Bail Conference, Day 4: The eye of the storm
It’s Thursday, and the negotiations at the UN climate conference in Bali have moved behind closed doors.
Following my rather long and introspective post yesterday, I’ll try to be a bit more focused on the (in)action today. Not only will this spare you my musings, but it will also allow me to get a couple hours of sleep before being woken for the graveyard editing shift on ECO, the Climate Action Network’s widely read daily publication that gives a voice to the environmental NGOs.
As I indicated above, most negotiations are now occurring behind closed doors. When I walked into the conference center today, I thought I felt a distinct lull. But as the day progressed I learned that, far from a lull, things are likely happening much faster now—though perhaps not fast enough.
At this point, most information about who’s saying what in this-or-that closed session is obtained from “spies.” It’s not actually cloak-and-dagger stuff, but simply that some of the friendly delegates share information about how things are progressing. Personal relationships between delegates and NGOs are very important at this point. Not only does information get passed along, but some delegates also run proposals by the NGOs.
I’m a newcomer and thus nearly spy-less, but through the veterans and a briefing today from the U.S. delegation, which of course must be critically evaluated, I get the gist of what’s happening in the main event. Countries are beginning to wade through what would be on the agenda of negotiations for a new climate pact, and after that they will attempt to define the process by which those negotiations would occur. It’s slow-going, and there is some concern that too much distance between parties will persist into next week to allow for a quick conclusion in the high-level negotiations.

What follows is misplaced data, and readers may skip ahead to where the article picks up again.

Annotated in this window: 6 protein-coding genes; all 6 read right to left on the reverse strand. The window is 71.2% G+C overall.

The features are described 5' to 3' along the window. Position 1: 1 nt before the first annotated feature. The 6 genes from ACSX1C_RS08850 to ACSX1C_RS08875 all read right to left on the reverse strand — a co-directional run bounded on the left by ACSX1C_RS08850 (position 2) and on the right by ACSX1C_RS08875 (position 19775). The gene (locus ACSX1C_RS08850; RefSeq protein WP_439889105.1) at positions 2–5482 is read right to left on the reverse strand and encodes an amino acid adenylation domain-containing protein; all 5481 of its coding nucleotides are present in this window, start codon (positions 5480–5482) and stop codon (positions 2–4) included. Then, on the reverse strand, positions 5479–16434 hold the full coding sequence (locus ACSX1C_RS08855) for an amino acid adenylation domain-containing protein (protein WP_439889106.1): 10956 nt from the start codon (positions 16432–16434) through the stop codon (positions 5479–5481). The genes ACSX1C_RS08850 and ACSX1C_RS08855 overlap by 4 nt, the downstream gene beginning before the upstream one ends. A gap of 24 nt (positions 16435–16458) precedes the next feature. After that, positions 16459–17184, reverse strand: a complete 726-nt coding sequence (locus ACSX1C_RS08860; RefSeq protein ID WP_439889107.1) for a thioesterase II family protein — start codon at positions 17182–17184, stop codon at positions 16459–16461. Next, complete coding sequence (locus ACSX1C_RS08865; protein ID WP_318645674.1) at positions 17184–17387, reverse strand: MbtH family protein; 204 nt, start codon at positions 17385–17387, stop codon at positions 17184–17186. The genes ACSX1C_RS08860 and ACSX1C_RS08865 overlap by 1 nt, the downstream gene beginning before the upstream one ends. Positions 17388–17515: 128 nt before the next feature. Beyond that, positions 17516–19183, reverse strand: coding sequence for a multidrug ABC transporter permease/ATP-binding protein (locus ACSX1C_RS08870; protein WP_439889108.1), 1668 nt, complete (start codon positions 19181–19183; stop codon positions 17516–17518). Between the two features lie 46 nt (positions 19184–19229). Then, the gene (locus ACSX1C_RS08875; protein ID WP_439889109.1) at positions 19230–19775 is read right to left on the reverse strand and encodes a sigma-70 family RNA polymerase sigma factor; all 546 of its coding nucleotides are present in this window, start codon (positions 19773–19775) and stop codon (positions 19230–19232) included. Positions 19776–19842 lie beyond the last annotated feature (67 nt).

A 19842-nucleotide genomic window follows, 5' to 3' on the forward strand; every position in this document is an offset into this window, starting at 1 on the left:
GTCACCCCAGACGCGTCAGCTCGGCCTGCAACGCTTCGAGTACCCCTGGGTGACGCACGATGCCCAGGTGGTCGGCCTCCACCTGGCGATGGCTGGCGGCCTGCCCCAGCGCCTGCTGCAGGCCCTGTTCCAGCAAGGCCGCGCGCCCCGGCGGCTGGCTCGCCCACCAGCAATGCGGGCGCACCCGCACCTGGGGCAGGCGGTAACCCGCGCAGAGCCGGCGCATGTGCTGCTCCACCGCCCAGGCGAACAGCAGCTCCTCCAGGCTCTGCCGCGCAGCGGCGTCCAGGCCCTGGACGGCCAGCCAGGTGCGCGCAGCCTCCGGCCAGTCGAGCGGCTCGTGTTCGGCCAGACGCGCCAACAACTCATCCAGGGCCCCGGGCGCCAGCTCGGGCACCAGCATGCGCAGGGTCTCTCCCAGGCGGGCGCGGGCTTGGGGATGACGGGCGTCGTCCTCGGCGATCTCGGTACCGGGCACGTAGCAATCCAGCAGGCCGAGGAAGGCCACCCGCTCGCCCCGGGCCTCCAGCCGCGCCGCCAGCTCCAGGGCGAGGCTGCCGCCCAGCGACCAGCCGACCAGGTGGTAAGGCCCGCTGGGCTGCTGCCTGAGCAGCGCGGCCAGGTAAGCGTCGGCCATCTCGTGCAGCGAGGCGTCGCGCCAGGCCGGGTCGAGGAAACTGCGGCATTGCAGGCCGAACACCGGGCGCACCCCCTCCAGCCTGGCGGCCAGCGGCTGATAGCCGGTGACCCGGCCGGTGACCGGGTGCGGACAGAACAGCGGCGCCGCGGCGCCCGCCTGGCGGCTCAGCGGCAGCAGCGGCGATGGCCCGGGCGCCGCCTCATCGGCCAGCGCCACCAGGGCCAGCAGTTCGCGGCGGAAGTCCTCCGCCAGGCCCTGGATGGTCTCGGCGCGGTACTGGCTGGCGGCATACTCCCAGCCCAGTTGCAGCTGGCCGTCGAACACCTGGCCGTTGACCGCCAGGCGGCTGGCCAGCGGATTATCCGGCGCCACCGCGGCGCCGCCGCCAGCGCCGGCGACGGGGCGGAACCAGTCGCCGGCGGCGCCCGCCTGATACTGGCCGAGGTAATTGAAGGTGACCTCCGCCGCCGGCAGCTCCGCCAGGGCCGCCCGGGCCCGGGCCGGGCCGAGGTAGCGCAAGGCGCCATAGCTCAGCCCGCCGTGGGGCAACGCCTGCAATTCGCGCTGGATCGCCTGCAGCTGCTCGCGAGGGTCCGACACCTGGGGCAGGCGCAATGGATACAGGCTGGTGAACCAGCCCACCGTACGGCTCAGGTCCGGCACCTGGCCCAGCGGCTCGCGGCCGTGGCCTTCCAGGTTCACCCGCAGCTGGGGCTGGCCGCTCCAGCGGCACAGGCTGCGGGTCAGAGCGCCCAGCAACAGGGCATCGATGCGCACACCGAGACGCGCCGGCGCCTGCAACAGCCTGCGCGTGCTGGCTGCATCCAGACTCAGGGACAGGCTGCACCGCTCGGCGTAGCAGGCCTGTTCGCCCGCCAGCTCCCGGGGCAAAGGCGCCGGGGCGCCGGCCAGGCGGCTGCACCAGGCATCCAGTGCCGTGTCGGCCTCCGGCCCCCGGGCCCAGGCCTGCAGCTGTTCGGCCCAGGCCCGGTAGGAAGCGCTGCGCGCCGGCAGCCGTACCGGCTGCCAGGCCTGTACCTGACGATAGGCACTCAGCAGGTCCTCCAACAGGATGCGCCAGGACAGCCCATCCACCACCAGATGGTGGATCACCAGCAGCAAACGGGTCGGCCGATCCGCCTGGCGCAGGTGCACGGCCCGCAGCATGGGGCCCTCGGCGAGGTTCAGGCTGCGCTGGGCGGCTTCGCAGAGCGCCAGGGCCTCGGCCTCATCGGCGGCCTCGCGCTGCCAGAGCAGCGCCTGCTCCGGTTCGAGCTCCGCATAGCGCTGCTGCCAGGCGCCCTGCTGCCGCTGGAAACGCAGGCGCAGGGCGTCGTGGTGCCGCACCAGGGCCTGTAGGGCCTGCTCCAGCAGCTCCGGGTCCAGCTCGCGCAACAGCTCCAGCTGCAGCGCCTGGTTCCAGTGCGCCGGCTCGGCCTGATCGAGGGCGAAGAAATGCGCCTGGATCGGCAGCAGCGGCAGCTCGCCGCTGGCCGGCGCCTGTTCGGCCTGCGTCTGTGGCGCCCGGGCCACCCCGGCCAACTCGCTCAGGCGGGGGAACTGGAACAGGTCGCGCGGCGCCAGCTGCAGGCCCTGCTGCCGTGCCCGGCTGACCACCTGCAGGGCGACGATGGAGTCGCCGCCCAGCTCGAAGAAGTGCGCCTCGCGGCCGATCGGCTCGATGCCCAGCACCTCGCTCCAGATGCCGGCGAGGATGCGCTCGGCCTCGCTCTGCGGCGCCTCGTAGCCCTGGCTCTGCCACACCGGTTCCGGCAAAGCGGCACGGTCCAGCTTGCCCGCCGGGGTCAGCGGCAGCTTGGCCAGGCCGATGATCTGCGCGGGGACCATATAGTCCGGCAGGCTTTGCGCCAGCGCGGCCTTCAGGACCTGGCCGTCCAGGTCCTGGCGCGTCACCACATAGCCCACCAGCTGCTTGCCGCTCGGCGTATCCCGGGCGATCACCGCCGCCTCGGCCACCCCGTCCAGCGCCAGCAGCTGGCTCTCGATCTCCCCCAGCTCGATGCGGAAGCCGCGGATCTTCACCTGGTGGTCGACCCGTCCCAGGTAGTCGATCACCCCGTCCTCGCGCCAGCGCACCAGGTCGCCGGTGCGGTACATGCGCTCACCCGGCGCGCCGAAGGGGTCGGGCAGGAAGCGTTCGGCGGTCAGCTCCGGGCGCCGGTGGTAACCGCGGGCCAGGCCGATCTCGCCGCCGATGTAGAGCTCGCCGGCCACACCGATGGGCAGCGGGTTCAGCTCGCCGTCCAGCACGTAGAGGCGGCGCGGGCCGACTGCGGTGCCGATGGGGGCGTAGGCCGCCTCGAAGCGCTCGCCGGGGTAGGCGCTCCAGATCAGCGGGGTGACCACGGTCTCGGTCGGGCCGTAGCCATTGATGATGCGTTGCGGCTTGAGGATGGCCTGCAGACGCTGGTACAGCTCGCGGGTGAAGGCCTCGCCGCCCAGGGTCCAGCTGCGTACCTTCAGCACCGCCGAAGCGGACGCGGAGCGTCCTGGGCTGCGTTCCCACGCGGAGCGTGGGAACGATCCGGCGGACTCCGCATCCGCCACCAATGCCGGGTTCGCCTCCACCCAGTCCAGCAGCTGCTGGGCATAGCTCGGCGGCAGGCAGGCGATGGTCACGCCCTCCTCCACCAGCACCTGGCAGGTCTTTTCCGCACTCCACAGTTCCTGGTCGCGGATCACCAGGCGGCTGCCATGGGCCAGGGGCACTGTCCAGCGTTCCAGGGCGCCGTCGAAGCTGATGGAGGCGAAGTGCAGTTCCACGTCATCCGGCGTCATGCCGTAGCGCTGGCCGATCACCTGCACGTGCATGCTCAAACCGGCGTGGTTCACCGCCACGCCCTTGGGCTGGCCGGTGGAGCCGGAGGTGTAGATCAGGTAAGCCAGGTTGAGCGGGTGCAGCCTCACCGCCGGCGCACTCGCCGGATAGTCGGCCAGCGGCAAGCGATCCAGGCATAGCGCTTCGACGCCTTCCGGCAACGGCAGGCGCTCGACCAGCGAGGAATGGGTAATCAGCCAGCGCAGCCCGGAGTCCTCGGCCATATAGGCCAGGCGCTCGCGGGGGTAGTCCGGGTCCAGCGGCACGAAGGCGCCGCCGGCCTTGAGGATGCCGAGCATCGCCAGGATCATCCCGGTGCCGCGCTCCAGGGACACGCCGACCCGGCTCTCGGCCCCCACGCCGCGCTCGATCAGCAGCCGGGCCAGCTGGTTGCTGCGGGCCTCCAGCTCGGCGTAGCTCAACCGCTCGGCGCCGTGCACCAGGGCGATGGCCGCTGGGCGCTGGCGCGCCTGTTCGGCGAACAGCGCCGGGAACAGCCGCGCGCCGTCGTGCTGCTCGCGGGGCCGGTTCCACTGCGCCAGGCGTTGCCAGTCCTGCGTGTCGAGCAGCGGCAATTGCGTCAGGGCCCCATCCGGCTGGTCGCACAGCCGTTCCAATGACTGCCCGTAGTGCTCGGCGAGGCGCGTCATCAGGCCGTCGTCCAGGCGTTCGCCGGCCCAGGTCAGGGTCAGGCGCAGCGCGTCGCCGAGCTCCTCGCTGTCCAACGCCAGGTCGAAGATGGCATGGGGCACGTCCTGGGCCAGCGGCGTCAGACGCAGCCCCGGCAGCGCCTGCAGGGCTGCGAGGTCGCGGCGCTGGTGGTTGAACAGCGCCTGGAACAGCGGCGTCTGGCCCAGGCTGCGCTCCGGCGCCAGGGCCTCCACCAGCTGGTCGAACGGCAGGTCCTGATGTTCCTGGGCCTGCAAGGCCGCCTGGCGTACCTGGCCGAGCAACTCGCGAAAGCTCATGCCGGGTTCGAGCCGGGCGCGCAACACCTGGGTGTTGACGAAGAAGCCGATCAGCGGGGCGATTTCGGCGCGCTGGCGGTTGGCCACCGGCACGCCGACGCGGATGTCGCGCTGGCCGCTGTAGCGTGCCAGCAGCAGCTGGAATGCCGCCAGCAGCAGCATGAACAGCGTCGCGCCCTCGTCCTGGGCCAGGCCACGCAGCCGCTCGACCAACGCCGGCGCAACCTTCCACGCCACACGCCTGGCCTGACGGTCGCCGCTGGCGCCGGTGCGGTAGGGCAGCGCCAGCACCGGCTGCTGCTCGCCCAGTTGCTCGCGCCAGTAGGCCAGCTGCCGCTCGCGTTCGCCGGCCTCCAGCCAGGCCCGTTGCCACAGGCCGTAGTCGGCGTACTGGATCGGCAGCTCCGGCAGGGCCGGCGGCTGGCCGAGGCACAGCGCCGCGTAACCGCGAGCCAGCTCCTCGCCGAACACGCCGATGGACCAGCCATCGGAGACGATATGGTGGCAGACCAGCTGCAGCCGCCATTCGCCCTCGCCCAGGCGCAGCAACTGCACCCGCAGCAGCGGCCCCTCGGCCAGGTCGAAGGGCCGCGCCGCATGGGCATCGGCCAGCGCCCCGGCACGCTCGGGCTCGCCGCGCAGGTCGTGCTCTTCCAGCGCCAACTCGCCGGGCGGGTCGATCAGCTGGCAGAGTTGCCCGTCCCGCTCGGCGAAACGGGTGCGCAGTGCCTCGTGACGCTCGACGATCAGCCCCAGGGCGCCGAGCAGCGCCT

This description is basically consistent with what I witnessed today in the one open meeting I attended of the Clean Development Mechanism (CDM) group. It took 45 minutes just to decide if they should be talking about what the Chair suggested they talk about. It was a 45-minute meeting, so it ended with no progress. Now that discussion moves behind closed doors as well.
Transportation between sites remains a bit of an adventure, but with the right attitude it can be a fun one. I’ve been taking advantage of the public bicycle service that has been set up (see photo, right), as have many other participants. Between scheduled event times, an amusing stream of yellow bicycles weaves along the path between venues. From the wobbling, I’d say it’s been a while since some have been on a bicycle.
Yes, I’ve also hopped in a taxi on occasion. Gasp! My new favorite trick is that when I see someone else hail a cab, I invite myself along. “Oh, didn’t hear me ask for a lift? You can hear me now that I’m squeezed in next to you, right?”
I’m kidding, mostly. To some extent, everyone here is in the same boat: working long hours and running from place to place, so there’s some camaraderie there. And my rideshare tactic isn’t just getting me from place to place—each time, I’ve had a great conversation about international governance, biofuels, renewable energy, etc…
Now for a bit of sleep before my shift...